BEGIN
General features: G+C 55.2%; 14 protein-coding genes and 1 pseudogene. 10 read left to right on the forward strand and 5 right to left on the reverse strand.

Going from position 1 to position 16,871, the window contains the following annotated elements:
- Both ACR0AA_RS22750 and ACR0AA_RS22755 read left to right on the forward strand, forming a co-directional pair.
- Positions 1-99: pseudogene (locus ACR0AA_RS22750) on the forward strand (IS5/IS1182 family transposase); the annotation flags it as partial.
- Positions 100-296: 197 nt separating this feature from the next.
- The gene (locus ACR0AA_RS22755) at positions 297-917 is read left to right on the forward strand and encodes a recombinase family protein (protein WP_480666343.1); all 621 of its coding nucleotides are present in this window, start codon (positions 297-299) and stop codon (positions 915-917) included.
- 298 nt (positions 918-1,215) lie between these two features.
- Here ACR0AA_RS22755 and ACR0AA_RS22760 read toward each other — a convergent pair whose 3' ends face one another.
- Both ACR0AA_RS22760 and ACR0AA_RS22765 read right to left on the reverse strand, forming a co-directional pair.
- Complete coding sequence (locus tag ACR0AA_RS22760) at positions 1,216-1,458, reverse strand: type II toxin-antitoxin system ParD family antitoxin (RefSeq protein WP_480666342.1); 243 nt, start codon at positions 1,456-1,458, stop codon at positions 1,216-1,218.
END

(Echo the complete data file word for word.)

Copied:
General features: G+C 55.2%; 14 protein-coding genes and 1 pseudogene. 10 read left to right on the forward strand and 5 right to left on the reverse strand.

Going from position 1 to position 16,871, the window contains the following annotated elements:
- Both ACR0AA_RS22750 and ACR0AA_RS22755 read left to right on the forward strand, forming a co-directional pair.
- Positions 1-99: pseudogene (locus ACR0AA_RS22750) on the forward strand (IS5/IS1182 family transposase); the annotation flags it as partial.
- Positions 100-296: 197 nt separating this feature from the next.
- The gene (locus ACR0AA_RS22755) at positions 297-917 is read left to right on the forward strand and encodes a recombinase family protein (protein WP_480666343.1); all 621 of its coding nucleotides are present in this window, start codon (positions 297-299) and stop codon (positions 915-917) included.
- 298 nt (positions 918-1,215) lie between these two features.
- Here ACR0AA_RS22755 and ACR0AA_RS22760 read toward each other — a convergent pair whose 3' ends face one another.
- Both ACR0AA_RS22760 and ACR0AA_RS22765 read right to left on the reverse strand, forming a co-directional pair.
- Complete coding sequence (locus tag ACR0AA_RS22760) at positions 1,216-1,458, reverse strand: type II toxin-antitoxin system ParD family antitoxin (RefSeq protein WP_480666342.1); 243 nt, start codon at positions 1,456-1,458, stop codon at positions 1,216-1,218.